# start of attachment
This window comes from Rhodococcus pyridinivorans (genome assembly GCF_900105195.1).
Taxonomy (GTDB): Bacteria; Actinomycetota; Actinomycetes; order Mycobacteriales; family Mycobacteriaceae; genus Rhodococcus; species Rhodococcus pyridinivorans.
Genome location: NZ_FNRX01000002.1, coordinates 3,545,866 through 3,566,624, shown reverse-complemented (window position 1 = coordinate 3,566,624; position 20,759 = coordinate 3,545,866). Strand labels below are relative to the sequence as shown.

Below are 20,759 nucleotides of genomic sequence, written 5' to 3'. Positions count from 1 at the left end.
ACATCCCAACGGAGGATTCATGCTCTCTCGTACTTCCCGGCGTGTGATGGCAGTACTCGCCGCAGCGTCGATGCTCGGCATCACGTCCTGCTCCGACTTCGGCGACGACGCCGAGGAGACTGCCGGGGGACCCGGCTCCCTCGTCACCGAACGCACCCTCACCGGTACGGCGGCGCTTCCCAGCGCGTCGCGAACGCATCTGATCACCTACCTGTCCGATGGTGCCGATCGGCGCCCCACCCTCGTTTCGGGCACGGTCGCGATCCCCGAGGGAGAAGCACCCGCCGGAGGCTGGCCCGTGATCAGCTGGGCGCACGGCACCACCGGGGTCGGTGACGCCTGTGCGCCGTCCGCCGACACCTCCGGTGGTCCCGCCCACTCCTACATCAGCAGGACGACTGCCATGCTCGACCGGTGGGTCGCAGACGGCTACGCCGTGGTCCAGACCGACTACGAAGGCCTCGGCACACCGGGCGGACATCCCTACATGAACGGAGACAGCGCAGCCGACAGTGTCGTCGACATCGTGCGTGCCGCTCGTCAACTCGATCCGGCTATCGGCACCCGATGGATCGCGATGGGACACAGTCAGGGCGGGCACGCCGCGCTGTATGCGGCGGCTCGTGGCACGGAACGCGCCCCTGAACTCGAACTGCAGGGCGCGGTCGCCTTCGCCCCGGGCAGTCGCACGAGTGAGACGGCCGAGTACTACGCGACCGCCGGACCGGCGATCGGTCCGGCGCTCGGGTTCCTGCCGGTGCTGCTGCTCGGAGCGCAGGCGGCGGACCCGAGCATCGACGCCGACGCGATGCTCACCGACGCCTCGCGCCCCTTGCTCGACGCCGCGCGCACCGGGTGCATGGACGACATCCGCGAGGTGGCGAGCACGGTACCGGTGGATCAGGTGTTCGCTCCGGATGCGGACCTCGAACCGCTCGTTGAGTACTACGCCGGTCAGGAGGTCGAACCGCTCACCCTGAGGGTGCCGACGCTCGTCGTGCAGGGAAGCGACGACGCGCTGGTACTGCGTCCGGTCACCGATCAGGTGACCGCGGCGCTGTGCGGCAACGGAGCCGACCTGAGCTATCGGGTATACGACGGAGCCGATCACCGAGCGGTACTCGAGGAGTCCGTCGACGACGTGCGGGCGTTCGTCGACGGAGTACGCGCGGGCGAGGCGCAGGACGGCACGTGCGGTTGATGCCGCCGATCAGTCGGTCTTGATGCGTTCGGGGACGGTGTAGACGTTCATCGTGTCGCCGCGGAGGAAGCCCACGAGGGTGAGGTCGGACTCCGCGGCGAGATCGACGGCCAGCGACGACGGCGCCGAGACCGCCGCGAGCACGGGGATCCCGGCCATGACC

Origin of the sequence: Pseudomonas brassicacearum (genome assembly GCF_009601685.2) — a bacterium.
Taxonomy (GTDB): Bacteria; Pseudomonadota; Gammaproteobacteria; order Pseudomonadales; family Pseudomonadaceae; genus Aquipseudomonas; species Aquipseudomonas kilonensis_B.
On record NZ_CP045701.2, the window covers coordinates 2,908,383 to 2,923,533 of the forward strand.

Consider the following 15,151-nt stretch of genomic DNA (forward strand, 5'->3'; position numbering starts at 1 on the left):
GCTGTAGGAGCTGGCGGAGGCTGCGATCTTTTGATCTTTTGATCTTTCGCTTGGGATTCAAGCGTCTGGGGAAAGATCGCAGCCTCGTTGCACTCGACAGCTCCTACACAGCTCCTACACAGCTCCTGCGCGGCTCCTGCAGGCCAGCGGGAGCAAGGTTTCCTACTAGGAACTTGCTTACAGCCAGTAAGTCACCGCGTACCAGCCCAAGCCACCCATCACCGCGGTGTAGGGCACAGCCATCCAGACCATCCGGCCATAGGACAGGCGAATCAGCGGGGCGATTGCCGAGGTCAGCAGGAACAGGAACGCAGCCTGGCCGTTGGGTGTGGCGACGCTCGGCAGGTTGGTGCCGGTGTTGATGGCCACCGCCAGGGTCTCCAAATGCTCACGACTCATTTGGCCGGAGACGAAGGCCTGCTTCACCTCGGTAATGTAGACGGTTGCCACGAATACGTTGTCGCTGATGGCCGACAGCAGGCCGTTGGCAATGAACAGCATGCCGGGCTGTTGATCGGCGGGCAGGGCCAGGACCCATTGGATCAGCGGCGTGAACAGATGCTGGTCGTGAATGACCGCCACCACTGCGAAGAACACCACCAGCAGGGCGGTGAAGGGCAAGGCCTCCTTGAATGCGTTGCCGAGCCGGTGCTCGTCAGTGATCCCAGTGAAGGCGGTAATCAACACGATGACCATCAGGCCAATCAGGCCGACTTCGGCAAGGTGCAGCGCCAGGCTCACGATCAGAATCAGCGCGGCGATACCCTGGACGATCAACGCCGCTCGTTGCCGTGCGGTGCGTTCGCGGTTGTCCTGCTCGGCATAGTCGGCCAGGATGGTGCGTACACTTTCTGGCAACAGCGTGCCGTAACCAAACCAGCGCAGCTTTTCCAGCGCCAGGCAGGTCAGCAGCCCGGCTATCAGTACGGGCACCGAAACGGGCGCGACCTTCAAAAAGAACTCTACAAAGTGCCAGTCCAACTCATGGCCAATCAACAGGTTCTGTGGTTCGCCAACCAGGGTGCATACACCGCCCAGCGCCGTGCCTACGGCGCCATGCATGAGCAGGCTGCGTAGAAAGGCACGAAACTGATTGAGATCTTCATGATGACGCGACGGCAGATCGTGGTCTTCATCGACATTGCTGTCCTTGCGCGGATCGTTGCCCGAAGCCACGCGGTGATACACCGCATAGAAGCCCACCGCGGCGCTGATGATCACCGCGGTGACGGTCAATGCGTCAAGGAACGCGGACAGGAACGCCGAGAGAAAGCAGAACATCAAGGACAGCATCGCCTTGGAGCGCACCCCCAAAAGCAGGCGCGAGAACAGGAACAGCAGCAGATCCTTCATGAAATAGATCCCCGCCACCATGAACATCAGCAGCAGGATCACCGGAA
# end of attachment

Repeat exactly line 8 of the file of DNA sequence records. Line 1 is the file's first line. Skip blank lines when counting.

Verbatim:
On record NZ_CP045701.2, the window covers coordinates 2,908,383 to 2,923,533 of the forward strand.